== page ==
Saturday, May 09, 2015

Dreams and plans are in the making.

First Frost (Waverley Family, #2)First Frost by Sarah Addison Allen

My rating: 3 of 5 stars

Claire and Sydney are sisters. Claire is the more practical of the two and lately, she is drowning under the weight of a blossoming candy business. Sydney runs a hair salon and worries about her teenage daughter, Bay, who seems to be drifting away from her. In addition, Sydney longs for another baby. One day, a mysterious stranger shows up in their tiny town and threatens to disrupt their lives, especially Claire's.

This was an interesting read and definitely more on the 3.5 star end. I was about halfway through when I realized there was a book that came before this one - I'll probably read that one at some time, but I was already committed to this one. The book has a mystical edge to it; supposedly, each of the Waverley women are blessed with a gift, and Claire's house - the old Waverley home - has strange powers and a mind of its own.

At first it's a little strange to add the magic to the story, but it actually works well. Claire, Sydney, and Bay are all interesting characters. I actually found myself hoping there will be a third book that focuses more on Bay, because she's a compelling person. In a way, not much happens in the story, things just sort of float along as the women wait for the "first frost" to occur, but I still found myself compulsively flipping pages, wondering what would happen next. All in all, that's a sign of a good tale. Definitely a fun little read.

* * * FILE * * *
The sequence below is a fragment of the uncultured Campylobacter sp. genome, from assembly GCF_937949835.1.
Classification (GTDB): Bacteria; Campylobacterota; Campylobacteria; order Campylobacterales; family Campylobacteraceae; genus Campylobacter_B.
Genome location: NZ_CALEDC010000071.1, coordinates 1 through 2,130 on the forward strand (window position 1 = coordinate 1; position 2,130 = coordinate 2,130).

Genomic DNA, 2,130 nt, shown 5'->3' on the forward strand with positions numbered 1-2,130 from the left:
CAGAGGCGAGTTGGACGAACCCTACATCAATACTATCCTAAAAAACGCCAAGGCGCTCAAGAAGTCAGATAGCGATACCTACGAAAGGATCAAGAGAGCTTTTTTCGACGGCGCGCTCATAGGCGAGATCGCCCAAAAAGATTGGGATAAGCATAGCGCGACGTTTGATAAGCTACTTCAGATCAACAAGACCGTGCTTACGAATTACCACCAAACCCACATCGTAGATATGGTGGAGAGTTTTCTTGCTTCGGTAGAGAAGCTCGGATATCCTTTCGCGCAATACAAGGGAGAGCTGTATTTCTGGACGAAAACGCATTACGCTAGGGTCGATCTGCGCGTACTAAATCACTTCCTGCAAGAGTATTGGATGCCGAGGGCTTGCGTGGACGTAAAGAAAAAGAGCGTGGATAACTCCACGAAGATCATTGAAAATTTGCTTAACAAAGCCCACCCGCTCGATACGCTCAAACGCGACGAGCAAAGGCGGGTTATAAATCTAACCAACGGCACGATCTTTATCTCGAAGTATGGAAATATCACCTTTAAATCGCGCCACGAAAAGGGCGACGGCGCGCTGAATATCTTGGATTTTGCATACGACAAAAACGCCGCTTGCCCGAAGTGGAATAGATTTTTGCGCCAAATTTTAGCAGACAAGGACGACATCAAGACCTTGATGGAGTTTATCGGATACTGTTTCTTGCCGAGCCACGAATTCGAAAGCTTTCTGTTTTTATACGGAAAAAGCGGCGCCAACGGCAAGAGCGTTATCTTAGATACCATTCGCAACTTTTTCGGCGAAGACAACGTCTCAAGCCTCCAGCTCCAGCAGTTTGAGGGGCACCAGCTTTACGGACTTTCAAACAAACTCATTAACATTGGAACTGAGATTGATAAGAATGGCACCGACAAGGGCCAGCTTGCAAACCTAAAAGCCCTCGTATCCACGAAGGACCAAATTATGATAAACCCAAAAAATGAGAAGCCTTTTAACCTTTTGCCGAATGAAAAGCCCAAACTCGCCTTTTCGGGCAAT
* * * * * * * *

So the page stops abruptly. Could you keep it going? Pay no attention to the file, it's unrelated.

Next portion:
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Like a thief in the night you ran away with my heart.

Little Black LiesLittle Black Lies by Sharon Bolton

My rating: 4 of 5 stars